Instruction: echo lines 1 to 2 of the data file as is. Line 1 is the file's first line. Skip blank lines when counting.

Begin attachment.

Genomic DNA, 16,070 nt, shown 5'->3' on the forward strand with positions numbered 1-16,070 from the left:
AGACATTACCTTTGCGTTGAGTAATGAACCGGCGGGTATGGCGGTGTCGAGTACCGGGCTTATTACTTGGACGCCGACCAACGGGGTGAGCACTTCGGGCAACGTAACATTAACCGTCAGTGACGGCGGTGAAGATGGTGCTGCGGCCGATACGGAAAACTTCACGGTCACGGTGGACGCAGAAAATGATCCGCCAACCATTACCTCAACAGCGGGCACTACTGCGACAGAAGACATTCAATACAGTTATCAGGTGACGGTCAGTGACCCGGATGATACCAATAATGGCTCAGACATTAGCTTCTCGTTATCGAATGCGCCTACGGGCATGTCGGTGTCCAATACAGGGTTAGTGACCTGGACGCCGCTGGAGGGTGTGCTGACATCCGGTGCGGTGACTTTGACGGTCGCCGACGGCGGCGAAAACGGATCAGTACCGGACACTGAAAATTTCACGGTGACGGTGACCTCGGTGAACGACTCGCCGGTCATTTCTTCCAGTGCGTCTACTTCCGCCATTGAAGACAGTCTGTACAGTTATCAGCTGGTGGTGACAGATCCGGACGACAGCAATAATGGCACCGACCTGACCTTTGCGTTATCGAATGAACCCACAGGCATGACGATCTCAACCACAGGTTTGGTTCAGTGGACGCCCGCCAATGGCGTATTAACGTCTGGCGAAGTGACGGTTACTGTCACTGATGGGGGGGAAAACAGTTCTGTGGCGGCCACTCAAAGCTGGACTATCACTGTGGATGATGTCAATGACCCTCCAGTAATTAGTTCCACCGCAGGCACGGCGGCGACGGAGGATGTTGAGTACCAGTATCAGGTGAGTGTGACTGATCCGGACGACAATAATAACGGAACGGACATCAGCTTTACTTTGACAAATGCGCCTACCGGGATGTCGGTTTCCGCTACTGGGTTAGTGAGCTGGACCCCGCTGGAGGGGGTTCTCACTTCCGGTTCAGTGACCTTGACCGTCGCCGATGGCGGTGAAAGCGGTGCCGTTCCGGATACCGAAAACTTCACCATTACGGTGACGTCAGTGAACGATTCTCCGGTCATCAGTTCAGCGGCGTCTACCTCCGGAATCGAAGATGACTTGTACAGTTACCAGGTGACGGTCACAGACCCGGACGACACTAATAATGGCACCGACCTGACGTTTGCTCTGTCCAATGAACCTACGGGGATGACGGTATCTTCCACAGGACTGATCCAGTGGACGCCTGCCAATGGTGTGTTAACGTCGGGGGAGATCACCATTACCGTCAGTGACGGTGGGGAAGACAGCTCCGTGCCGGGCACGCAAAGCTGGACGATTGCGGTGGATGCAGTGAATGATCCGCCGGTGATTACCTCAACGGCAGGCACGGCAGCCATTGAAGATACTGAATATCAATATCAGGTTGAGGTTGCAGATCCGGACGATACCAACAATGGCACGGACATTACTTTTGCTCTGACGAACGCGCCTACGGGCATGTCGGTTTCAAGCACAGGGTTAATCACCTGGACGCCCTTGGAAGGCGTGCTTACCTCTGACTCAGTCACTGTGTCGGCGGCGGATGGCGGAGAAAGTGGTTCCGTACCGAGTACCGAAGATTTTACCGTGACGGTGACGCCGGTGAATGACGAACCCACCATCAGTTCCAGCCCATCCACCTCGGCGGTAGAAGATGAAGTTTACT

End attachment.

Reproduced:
Genomic DNA, 16,070 nt, shown 5'->3' on the forward strand with positions numbered 1-16,070 from the left:
AGACATTACCTTTGCGTTGAGTAATGAACCGGCGGGTATGGCGGTGTCGAGTACCGGGCTTATTACTTGGACGCCGACCAACGGGGTGAGCACTTCGGGCAACGTAACATTAACCGTCAGTGACGGCGGTGAAGATGGTGCTGCGGCCGATACGGAAAACTTCACGGTCACGGTGGACGCAGAAAATGATCCGCCAACCATTACCTCAACAGCGGGCACTACTGCGACAGAAGACATTCAATACAGTTATCAGGTGACGGTCAGTGACCCGGATGATACCAATAATGGCTCAGACATTAGCTTCTCGTTATCGAATGCGCCTACGGGCATGTCGGTGTCCAATACAGGGTTAGTGACCTGGACGCCGCTGGAGGGTGTGCTGACATCCGGTGCGGTGACTTTGACGGTCGCCGACGGCGGCGAAAACGGATCAGTACCGGACACTGAAAATTTCACGGTGACGGTGACCTCGGTGAACGACTCGCCGGTCATTTCTTCCAGTGCGTCTACTTCCGCCATTGAAGACAGTCTGTACAGTTATCAGCTGGTGGTGACAGATCCGGACGACAGCAATAATGGCACCGACCTGACCTTTGCGTTATCGAATGAACCCACAGGCATGACGATCTCAACCACAGGTTTGGTTCAGTGGACGCCCGCCAATGGCGTATTAACGTCTGGCGAAGTGACGGTTACTGTCACTGATGGGGGGGAAAACAGTTCTGTGGCGGCCACTCAAAGCTGGACTATCACTGTGGATGATGTCAATGACCCTCCAGTAATTAGTTCCACCGCAGGCACGGCGGCGACGGAGGATGTTGAGTACCAGTATCAGGTGAGTGTGACTGATCCGGACGACAATAATAACGGAACGGACATCAGCTTTACTTTGACAAATGCGCCTACCGGGATGTCGGTTTCCGCTACTGGGTTAGTGAGCTGGACCCCGCTGGAGGGGGTTCTCACTTCCGGTTCAGTGACCTTGACCGTCGCCGATGGCGGTGAAAGCGGTGCCGTTCCGGATACCGAAAACTTCACCATTACGGTGACGTCAGTGAACGATTCTCCGGTCATCAGTTCAGCGGCGTCTACCTCCGGAATCGAAGATGACTTGTACAGTTACCAGGTGACGGTCACAGACCCGGACGACACTAATAATGGCACCGACCTGACGTTTGCTCTGTCCAATGAACCTACGGGGATGACGGTATCTTCCACAGGACTGATCCAGTGGACGCCTGCCAATGGTGTGTTAACGTCGGGGGAGATCACCATTACCGTCAGTGACGGTGGGGAAGACAGCTCCGTGCCGGGCACGCAAAGCTGGACGATTGCGGTGGATGCAGTGAATGATCCGCCGGTGATTACCTCAACGGCAGGCACGGCAGCCATTGAAGATACTGAATATCAATATCAGGTTGAGGTTGCAGATCCGGACGATACCAACAATGGCACGGACATTACTTTTGCTCTGACGAACGCGCCTACGGGCATGTCGGTTTCAAGCACAGGGTTAATCACCTGGACGCCCTTGGAAGGCGTGCTTACCTCTGACTCAGTCACTGTGTCGGCGGCGGATGGCGGAGAAAGTGGTTCCGTACCGAGTACCGAAGATTTTACCGTGACGGTGACGCCGGTGAATGACGAACCCACCATCAGTTCCAGCCCATCCACCTCGGCGGTAGAAGATGAAGTTTACT